The Doctrine of Scriptures and Authority
The Bible (Old and New Testaments) is the unique, revealed, inspired, inerrant Word of God. It is the sole authority for faith and practice for Christians, thoroughly equipping the believer for every good work. The Bible explicitly warns against adding to or detracting from its teaching.
Deuteronomy 4:2; 2 Timothy 3:15-17; 2 Peter 1:19-21; Revelation 22:18
Four books are regarded as authoritative scripture. These include the King James Version of the Bible "as far as it is translated correctly." Smith made more than "six hundred corrections" to its text. Other "standard works" include the Book of Mormon, which Smith declared is "the most correct of any book on earth, and the keystone of our religion, and a man would get nearer to God by abiding by its precepts, than by any other book"; the Doctrine and Covenants, "a collection of modern revelations . . . regarding The Church of Jesus Christ as it has been restored in these last days"; and the Pearl of Great Price, a book that "clarifies doctrines and teachings that were lost from the Bible and gives added information concerning the creation of the earth." The Book of Mormon alleges to have the "fullness of the gospel," telling the story of a supposed migration of Israelites in 600 BC to the American continent. These Israelites lapsed into apostasy, but their story was preserved on golden plates written in Reformed Egyptian, an otherwise unknown language. After Smith translated the plates by the "gift and power of God," they were returned to the angel Moroni who returned them to heaven. The church's president is regarded as "a seer, a revelator, a translator, and a prophet" (D&C 107:91-92).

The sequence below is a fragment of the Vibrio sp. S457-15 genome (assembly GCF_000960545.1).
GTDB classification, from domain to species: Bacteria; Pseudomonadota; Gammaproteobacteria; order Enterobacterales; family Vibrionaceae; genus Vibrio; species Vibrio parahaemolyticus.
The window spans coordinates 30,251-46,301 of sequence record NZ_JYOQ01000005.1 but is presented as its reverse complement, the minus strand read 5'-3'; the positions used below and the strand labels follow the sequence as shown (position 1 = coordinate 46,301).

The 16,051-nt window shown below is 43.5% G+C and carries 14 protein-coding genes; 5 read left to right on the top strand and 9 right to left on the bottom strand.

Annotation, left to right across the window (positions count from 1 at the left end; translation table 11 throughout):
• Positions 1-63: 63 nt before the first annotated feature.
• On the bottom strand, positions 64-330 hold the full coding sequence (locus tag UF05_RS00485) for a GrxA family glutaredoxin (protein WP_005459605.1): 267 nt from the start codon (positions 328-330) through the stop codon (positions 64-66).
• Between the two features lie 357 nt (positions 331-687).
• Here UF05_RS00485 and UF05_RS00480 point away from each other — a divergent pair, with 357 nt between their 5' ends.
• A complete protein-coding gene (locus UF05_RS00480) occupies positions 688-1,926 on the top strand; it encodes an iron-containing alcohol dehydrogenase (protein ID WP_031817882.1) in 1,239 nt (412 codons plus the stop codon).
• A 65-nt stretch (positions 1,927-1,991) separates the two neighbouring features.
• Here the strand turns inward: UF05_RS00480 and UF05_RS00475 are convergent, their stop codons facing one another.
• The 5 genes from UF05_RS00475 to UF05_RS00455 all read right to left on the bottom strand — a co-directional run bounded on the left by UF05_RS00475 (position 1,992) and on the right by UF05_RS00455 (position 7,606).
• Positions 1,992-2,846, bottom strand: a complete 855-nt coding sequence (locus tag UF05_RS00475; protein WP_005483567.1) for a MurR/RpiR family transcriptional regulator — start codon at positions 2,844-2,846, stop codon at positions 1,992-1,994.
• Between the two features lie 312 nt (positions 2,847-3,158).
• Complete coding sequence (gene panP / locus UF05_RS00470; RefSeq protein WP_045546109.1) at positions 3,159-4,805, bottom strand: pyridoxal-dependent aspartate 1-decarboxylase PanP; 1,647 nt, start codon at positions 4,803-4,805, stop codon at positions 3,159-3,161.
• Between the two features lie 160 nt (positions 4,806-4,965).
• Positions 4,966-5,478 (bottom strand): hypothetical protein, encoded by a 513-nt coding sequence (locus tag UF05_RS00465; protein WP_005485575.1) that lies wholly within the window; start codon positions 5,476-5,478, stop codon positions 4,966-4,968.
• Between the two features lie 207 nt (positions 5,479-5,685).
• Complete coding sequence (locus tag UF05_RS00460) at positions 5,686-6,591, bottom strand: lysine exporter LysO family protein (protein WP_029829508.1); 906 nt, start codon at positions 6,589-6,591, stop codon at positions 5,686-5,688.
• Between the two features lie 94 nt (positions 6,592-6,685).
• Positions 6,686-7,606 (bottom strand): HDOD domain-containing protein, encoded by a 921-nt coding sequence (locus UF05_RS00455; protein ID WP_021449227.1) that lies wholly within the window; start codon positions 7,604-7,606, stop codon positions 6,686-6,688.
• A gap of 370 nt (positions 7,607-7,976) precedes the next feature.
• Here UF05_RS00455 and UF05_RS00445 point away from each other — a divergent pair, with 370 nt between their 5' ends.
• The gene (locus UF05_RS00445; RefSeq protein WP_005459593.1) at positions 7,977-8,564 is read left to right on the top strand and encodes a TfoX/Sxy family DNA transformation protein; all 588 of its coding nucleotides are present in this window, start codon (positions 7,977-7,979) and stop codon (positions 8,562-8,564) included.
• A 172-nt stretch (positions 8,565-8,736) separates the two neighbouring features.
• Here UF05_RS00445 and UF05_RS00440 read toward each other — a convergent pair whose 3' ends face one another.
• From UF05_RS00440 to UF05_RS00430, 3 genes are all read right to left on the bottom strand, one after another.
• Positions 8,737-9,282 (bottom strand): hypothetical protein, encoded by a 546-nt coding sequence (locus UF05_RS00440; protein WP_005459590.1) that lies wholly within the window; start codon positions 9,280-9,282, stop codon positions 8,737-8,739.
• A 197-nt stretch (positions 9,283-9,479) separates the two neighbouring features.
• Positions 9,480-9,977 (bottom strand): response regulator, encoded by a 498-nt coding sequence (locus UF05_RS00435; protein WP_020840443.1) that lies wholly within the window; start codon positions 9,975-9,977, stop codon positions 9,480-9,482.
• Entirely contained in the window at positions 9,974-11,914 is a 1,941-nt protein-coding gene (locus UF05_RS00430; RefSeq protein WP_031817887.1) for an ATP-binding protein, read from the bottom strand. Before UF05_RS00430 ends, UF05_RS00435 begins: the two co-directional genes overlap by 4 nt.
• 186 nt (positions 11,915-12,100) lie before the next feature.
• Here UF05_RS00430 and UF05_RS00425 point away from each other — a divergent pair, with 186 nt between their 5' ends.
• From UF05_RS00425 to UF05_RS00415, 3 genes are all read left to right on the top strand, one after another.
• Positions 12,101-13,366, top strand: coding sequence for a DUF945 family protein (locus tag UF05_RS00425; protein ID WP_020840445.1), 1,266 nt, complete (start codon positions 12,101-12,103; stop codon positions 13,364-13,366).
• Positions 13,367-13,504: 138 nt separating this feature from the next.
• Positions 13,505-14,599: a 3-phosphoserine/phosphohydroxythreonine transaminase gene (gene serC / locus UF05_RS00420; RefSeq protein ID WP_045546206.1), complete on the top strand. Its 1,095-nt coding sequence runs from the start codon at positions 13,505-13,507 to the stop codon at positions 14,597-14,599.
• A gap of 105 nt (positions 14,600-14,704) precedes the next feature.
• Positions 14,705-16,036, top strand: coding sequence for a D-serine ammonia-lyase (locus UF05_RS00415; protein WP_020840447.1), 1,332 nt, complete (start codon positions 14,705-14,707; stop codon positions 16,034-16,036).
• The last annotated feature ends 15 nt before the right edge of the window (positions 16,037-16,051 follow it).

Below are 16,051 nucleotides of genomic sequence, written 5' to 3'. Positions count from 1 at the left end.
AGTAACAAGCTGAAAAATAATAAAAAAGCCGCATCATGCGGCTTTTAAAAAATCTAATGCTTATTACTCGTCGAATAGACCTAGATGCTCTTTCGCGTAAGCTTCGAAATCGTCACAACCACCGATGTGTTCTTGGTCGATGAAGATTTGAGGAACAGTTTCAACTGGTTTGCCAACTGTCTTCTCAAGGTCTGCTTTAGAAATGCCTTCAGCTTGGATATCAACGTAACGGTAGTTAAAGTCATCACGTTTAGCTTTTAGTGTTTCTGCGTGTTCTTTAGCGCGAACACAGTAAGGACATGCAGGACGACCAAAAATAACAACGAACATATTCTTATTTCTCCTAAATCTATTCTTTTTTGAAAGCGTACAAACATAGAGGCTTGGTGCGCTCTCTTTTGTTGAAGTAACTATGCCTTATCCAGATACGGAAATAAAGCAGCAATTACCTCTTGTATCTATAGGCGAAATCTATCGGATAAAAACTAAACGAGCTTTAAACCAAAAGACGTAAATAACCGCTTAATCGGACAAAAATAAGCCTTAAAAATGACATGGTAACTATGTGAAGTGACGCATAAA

The Doctrine of Humanity
Human beings are the crowning act of God's good creation, created in God's image by God Himself. Each person is a unique being of dignity and worth, formed by God in his or her mother's womb. Human beings are not gods.
Genesis 1:26-27; Isaiah 31:3; 44:2; Psalm 139
People are the preexisted spiritual offspring of the Heavenly Father and Mother. "All men and women are . . . literally the sons and daughters of Deity. . . . Man, as a spirit, was begotten and born of heavenly parents, and reared to maturity in the eternal mansions of the Father, prior to coming upon the earth in a temporal (physical) body" (Smith, "The Origin of Man," Improvement Era, November. 1909, pp. 78, 80, as quoted in GP, p. 11). A commonly quoted Mormon aphorism (attributed to fifth LDS president Lorenzo Snow) says, "As man is, god once was; as god is, man may become." Every person has the potential of becoming a god by keeping the requirements of Mormonism.
The Doctrine of Sin
Human beings are sinners by nature and by choice. All have sinned against God, rejecting His nature, and pursing life opposed to His essential character and revealed law.
Romans 3:1-23; 7:14-25; Ephesians 2:1-5; 1 John 1:8-10
People sin by disobedience to God's laws. Adam's fall, a part of Heavenly Father's plan, caused a loss of immortality, which was necessary for mankind to advance. According to LDS scripture, Eve declared "Were it not for our transgression we never should have . . . known good and evil, and the joy of our redemption, and the eternal life which God giveth unto all the obedient" (Pearl of Great Price [PGP], Moses 5:11). Each person is responsible for his or her own sin.